What is Rheumatoid Arthritis?
Rheumatoid Arthritis (RA) is an autoimmune disease in which the patient’s immune system generates cellular and antibody responses to various components of the joint such as type I collagen. As a result of this immune response, not only does joint destruction occur, but also other secondary complications such as pulmonary fibrosis, renal damage, and even heart damage.
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Can stem cells help treat rheumatoid arthritis?
Newly diagnosed rheumatoid arthritis is currently treated with immune suppressive agents such as steroids, methothrexate, cyclosporine, gold, and more recently infliximab (Remicade). Despite inducing temporary improvement, these approaches possess long-term adverse effects due to non-specific inhibition of immune responses. When disease-modifying anti-rheumatic drugs (DMARDs) like methotrexate are not effective, biologics like abatacept (Orencia), adalimumab (Humira) or etanercept (Enbrel) may be recommended. None of these treatments address the issue of damage that has already occurred to the joints or extra-articular tissues.
Even though advancements in rheumatoid arthritis (RA) treatment protocols and introduction of targeted biological therapies have markedly improved patient outcomes, up to 50% of patients still fail to achieve a significant clinical response.
Stem cell therapy has been demonstrated to induce profound healing activity in animals with various forms of arthritis. For example, the company Vet-Stem routinely utilizes stem cells in horses with various joint deformities to accelerate healing. Besides healing of damaged tissues, stem cells have the unique ability to modulate the immune system so as to shut off pathological responses while preserving ability to fight off disease.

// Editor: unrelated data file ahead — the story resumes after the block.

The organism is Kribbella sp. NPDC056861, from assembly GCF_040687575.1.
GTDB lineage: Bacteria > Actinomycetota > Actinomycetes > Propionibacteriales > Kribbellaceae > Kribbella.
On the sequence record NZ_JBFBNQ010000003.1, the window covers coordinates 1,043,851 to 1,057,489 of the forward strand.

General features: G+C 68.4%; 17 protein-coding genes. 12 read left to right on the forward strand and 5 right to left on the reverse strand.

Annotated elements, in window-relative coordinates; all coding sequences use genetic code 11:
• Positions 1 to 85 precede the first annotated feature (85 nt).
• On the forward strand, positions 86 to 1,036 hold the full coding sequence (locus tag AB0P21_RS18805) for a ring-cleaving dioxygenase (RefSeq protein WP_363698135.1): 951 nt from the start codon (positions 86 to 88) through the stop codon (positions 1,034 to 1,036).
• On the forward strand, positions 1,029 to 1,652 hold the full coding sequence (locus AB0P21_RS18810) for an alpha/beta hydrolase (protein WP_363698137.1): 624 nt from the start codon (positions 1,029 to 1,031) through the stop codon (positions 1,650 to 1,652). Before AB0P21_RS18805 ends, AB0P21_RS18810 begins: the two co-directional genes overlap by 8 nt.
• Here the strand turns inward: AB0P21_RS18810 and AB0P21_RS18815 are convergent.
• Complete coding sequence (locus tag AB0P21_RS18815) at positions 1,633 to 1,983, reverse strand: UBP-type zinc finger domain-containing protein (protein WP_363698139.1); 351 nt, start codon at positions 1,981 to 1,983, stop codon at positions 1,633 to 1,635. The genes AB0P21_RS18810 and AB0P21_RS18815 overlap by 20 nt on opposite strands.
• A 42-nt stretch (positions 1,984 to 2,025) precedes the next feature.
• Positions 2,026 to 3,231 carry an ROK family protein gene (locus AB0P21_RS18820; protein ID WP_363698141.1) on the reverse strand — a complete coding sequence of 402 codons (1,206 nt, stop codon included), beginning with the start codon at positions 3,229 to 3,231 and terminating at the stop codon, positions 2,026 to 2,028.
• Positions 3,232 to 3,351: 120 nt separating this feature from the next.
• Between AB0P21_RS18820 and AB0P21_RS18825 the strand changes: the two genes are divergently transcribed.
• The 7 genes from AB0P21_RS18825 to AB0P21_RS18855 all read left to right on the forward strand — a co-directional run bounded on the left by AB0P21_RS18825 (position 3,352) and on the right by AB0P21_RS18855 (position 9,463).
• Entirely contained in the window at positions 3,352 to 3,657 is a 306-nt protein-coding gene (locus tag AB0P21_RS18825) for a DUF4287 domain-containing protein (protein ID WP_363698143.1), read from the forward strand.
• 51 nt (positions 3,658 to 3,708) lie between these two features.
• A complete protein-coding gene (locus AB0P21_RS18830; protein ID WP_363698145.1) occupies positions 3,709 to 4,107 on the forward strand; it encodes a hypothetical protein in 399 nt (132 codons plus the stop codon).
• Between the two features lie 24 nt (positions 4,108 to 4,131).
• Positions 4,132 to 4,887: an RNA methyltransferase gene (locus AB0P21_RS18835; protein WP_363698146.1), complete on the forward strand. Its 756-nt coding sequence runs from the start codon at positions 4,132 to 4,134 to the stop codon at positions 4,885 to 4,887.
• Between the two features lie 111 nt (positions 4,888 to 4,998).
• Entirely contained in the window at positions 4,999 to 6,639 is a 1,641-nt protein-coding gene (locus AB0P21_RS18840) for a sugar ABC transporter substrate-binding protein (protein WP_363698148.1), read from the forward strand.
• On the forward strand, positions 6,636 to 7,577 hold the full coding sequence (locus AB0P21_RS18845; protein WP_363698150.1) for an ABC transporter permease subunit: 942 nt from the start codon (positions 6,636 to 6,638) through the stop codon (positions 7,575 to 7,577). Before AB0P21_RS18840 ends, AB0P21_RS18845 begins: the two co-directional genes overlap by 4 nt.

Stem cells and specifically, mesenchymal stem cells (MSCs) home to inflamed tissue and start producing anti-inflammatory agents. These mediators act locally and do not suppress the immune response of the patient’s whole body. Additionally, MSCs induce the production of T regulatory cells, a type of immune cell whose function is to protect the body against immunological self-attack.
A recent study on MSCs for rheumatoid arthritis (Human Umbilical Cord Mesenchymal Stem Cell Therapy for Patients with Active Rheumatoid Arthritis: Safety and Efficacy) showed that MSCs produced a significant decrease in pro-inflammatory cytokines IL-6 and TNF-α, both of which are temporarily targeted by many current RA treatments. – without the long-term side effects. These decreases are shown in Figure 5 from the original publication.
Through administration of umbilical cord tissue-derived mesenchymal stem cells, we have observed improvements in rheumatoid arthritis patients treated at our facilities.